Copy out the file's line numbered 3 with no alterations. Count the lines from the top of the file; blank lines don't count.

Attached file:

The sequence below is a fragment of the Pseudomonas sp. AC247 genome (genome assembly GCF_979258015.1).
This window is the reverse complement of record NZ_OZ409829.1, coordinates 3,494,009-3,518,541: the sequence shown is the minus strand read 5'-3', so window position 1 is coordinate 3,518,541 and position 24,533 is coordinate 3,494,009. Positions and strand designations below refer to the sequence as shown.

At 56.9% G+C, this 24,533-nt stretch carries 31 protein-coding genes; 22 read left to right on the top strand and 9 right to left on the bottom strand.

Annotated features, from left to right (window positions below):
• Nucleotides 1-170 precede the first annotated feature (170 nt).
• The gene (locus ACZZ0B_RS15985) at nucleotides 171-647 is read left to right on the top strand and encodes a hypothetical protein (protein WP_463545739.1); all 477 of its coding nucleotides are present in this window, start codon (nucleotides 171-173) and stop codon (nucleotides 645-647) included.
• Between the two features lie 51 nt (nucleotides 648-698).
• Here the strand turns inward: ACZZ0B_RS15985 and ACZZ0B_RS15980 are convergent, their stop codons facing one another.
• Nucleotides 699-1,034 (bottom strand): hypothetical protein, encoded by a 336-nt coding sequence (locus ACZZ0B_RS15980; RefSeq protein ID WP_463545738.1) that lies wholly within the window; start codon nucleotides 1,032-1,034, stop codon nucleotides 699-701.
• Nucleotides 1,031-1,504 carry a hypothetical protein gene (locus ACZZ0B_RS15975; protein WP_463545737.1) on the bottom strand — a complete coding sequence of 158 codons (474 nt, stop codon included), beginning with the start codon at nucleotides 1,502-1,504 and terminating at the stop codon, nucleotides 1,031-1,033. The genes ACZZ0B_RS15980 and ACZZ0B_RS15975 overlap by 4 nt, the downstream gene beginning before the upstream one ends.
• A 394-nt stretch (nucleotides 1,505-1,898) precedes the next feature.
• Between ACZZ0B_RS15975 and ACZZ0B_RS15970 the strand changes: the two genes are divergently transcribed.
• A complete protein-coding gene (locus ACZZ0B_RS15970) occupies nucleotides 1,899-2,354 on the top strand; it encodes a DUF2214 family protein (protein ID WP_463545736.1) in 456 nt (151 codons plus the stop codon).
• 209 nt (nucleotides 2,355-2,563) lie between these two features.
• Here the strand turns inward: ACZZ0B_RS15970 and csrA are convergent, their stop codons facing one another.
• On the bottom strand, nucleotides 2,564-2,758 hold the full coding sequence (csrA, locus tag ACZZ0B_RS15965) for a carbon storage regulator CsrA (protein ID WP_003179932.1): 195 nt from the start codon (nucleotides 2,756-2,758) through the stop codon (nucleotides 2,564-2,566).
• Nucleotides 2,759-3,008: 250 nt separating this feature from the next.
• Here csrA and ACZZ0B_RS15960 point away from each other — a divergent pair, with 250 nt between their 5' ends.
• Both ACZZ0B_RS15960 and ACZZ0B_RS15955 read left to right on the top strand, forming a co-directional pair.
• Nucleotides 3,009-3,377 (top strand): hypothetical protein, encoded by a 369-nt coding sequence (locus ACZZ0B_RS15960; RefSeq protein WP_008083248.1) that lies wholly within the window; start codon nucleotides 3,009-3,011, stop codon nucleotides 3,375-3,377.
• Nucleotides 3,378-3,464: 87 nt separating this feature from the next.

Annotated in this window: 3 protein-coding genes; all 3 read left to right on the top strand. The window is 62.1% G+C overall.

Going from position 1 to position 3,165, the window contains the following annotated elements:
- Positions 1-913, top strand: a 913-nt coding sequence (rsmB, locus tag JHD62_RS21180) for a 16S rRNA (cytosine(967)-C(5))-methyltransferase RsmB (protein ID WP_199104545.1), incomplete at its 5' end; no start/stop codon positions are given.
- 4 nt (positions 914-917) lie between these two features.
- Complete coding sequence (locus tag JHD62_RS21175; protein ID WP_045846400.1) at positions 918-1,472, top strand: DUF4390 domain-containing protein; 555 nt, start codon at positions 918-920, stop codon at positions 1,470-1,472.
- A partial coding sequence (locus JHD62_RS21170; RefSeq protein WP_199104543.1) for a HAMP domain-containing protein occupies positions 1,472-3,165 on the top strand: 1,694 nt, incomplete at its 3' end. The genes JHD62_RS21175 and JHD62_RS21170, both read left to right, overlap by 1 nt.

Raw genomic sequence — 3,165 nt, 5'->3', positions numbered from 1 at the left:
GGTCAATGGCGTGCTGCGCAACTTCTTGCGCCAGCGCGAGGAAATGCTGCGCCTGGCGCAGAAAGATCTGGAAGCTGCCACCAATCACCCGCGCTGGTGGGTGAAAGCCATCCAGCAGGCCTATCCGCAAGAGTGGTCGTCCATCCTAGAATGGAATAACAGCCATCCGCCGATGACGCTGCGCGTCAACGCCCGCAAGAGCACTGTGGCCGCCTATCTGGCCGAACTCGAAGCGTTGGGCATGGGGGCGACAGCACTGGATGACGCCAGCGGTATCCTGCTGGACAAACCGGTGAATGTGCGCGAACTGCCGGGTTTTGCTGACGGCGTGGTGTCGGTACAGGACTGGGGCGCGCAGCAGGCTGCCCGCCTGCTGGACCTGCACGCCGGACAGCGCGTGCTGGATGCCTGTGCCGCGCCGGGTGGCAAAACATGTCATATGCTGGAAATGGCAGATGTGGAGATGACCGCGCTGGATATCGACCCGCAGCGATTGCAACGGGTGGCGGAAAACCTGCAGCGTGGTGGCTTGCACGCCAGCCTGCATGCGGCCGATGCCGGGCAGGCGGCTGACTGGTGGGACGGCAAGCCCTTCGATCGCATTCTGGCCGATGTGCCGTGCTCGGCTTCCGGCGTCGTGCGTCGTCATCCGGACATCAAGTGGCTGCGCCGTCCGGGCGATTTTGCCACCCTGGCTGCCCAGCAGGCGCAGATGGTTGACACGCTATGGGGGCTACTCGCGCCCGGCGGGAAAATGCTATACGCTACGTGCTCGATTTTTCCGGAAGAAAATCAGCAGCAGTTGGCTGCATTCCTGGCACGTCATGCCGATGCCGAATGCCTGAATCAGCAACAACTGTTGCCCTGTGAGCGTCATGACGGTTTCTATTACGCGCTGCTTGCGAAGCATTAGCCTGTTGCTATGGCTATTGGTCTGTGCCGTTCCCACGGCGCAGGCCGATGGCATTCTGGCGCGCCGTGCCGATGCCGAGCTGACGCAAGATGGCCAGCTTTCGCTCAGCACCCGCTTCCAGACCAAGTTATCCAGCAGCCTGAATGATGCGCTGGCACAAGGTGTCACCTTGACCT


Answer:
At 56.9% G+C, this 24,533-nt stretch carries 31 protein-coding genes; 22 read left to right on the top strand and 9 right to left on the bottom strand.